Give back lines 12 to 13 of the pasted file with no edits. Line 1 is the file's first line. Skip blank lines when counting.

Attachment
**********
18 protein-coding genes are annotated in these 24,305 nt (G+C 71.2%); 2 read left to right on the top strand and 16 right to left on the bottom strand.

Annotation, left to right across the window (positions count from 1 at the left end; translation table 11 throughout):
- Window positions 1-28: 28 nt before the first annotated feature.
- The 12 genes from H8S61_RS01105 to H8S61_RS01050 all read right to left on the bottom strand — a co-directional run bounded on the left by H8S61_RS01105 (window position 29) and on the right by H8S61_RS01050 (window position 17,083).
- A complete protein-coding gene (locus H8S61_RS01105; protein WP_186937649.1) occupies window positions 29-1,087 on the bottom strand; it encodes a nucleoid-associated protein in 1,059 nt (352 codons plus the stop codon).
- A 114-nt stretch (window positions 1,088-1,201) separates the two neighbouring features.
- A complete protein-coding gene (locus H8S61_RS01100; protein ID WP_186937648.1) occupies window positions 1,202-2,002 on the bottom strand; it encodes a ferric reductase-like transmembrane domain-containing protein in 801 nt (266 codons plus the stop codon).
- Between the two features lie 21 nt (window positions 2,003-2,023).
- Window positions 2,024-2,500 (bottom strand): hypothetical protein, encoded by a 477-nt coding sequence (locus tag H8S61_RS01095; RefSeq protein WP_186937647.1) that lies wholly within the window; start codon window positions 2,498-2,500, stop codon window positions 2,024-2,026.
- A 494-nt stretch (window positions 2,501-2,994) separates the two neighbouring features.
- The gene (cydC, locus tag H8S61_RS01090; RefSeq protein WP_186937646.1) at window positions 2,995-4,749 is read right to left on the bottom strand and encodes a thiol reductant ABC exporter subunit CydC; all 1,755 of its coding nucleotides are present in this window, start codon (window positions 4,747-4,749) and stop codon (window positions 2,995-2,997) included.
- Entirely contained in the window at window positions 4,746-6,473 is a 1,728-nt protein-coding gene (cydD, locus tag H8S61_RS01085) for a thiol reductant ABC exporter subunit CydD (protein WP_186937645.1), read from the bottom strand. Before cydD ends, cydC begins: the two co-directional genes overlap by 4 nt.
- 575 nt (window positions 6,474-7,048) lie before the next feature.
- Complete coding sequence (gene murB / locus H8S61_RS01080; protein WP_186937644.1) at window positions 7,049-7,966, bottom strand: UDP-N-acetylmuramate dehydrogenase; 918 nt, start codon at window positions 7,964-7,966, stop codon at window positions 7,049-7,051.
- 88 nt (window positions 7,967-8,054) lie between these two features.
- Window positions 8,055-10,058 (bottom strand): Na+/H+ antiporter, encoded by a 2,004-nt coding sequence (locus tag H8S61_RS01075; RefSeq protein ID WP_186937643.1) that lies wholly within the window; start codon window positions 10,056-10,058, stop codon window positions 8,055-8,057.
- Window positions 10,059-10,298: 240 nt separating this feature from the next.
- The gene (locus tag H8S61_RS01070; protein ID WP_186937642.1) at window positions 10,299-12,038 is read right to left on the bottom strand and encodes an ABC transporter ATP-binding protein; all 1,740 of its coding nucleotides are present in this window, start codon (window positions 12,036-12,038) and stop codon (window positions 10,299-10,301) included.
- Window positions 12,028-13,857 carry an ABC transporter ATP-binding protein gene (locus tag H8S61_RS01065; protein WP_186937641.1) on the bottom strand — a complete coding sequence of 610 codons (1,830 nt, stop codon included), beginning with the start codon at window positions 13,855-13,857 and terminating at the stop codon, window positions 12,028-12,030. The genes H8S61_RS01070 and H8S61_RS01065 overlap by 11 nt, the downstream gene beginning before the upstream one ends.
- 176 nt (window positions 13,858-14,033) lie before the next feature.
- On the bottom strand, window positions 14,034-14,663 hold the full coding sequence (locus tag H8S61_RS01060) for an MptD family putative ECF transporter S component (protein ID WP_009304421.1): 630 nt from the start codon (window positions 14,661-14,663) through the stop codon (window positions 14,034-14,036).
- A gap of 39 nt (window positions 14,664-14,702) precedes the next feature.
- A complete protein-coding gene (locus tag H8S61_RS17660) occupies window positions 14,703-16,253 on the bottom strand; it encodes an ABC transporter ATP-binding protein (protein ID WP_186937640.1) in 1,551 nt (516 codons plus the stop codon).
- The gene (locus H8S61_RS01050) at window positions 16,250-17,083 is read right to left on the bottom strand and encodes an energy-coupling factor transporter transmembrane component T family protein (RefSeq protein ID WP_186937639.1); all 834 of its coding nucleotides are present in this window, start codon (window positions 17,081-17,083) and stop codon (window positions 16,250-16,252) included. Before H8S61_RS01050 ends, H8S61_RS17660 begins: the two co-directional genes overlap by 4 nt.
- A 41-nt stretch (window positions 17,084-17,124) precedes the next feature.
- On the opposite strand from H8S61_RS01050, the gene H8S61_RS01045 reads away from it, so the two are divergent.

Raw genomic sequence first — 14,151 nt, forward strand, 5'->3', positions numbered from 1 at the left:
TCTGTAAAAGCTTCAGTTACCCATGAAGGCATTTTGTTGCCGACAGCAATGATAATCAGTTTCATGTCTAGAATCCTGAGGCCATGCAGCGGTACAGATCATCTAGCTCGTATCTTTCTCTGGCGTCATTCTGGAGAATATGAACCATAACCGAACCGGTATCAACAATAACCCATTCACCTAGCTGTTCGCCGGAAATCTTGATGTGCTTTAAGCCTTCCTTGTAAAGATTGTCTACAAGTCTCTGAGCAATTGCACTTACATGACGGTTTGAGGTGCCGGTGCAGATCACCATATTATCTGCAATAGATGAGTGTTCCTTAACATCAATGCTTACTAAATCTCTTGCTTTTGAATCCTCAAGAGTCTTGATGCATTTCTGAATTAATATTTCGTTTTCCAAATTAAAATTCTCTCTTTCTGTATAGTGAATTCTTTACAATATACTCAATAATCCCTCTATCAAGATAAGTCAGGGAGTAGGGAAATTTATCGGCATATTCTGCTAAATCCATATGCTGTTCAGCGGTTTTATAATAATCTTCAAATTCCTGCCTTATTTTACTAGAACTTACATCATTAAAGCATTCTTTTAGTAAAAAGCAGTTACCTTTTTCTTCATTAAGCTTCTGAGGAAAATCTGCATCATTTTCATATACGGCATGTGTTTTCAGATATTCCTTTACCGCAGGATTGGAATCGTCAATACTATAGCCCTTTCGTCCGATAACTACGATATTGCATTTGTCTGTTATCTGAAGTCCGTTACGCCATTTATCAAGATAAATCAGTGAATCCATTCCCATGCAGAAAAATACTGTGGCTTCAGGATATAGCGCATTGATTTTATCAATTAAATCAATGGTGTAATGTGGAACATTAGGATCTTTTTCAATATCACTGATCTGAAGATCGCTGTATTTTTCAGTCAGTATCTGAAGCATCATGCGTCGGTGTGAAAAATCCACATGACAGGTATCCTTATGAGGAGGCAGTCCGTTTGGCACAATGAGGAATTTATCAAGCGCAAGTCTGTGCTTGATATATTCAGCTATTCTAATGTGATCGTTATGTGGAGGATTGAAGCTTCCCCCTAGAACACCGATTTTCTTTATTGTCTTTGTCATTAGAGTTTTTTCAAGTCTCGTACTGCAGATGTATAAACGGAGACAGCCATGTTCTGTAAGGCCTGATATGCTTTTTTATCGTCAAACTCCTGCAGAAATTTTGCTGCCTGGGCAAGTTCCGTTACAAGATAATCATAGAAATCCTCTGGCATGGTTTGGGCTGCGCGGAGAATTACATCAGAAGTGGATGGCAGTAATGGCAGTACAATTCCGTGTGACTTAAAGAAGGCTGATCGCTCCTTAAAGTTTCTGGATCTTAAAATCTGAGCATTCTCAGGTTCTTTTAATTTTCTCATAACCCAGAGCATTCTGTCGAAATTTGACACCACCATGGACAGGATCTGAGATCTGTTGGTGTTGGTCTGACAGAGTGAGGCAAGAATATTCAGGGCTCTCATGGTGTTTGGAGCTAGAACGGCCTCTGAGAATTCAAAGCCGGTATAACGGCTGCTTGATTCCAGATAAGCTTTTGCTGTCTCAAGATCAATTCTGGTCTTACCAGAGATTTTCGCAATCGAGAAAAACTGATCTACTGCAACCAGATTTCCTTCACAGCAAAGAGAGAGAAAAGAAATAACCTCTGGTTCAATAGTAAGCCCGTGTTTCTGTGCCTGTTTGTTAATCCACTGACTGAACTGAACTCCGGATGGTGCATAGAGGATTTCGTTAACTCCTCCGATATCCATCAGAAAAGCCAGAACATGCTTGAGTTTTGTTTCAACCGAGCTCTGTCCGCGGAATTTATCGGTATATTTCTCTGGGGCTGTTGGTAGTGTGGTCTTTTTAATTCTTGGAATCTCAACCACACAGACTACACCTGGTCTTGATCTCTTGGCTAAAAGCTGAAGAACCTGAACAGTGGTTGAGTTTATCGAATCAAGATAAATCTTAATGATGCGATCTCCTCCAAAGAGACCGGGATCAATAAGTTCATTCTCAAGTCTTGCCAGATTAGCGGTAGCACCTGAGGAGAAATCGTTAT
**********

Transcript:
- Entirely contained in the window at window positions 4,746-6,473 is a 1,728-nt protein-coding gene (cydD, locus tag H8S61_RS01085) for a thiol reductant ABC exporter subunit CydD (protein WP_186937645.1), read from the bottom strand. Before cydD ends, cydC begins: the two co-directional genes overlap by 4 nt.
- 575 nt (window positions 6,474-7,048) lie before the next feature.